This season is meant to be joyful

A few years ago, when I was living in a house with no insulation and an ancient furnace, I didn’t think about the comfortable homes or the jobs I’d lost. I thought only about improving the life I was living at the time, and the only way I could do that was to help improve the lives of others.

“If you do something good for others, no matter how small, you will make a difference,” I told myself. I still have hope that if I continue doing the right thing, my efforts will be meaningful.

I’ve found myself lapsing into sarcasm, lately, when I’ve been exhausted by fighting the good fight. I can’t offer my exhaustion as an excuse, but I can recognize how it’s affected me, and acknowledge I need to avoid responding to offensive opinions with snarky remarks. Sarcasm is, I’ve found, too easily misconstrued as assent.

Emerging from a state of exhaustion must be a gradual process, I’ve learned, and being “quiet” is essential to recovery. I’m fortunate to have this perspective, while others are struggling in so many ways.

This season is meant to be joyful. If you can, find your joy and hang onto it for dear life, because each life, including our own, is dear. If you can, during hubbub of the holidays, take a moment and find your joy, in some small way.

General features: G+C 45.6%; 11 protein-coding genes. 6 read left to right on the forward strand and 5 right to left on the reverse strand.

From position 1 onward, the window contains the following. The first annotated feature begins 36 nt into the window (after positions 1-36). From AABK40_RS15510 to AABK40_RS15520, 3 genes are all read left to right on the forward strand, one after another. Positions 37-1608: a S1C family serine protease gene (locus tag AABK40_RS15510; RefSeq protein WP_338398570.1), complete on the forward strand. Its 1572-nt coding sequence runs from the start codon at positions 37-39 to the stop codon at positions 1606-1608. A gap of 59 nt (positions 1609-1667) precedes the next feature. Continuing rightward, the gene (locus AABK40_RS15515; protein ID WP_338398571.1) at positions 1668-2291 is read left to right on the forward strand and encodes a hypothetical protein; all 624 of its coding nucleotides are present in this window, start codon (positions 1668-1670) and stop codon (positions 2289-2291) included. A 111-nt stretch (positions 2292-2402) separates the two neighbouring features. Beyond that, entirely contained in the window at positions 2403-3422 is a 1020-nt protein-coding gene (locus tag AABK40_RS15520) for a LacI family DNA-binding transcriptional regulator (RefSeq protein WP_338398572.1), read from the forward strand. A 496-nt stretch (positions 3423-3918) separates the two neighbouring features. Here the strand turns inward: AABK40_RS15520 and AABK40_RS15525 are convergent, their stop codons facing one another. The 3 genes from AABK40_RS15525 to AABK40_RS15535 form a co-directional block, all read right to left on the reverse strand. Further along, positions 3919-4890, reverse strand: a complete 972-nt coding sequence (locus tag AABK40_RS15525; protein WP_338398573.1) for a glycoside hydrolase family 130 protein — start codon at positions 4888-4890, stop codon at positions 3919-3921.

There is peace within us all.









About Jane Wilson

Jane Wilson graduated from the University of Michigan Law School, was a trial attorney for 25 years and has served on the faculty of the National Institute for Trial Advocacy on numerous occasions. She was an Adjunct Professor of Law at Cleveland State University for several years and served as an Interim Associate Professor of Law in the clinical program at Case Law School. In 2009, she returned to the small southwestern Michigan community where she was raised, and wrote a novel.
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8 Responses to This season is meant to be joyful

  1. klh048 says:

    Sarcasm, cynicism and exhaustion are part of anger. Do something to balance it out — meditation, tai chi, something so you don’t go to sleep angry and wake up angry.

    • Jane Wilson says:

      I deal with angry folks daily, and their anger has sapped my strength. I’ve realized I need to begin planning not for the distant future, but for a more immediate objective, such as a short vacation to a place I’ve never been. I welcome any and all suggestions.

  2. Ron. says:

    I worried about you very much that winter; am very happy that things are better this year. Nothing’s ever perfect, but things are certainly better this year. I really worried; you might have frozen to death.

  3. Sue Glasco says:

    Yes, as Ron says, many of us who had come to love and admire you on Red Room, were very worried about your living conditions. I especially love this from your post today:”each life, including our own, is dear.”

  4. Jane Wilson says:

    I think many of us take on too much responsibility, and I’m as guilty as anyone. I’m temporarily wiped out, and need some time to regroup. Thanks for your kind thoughts. xox

  5. As you know, I’ve been in a similar cycle. Mental vacations: reading, writing, meditating, a trip to someplace I’ve never been- even if it’s an antique mall or a restaurant on the other side of town. Those mini mental vacations will refill the empty jug, but it’s tough to deal with the anger and sarcasm day after day. Hang in there.

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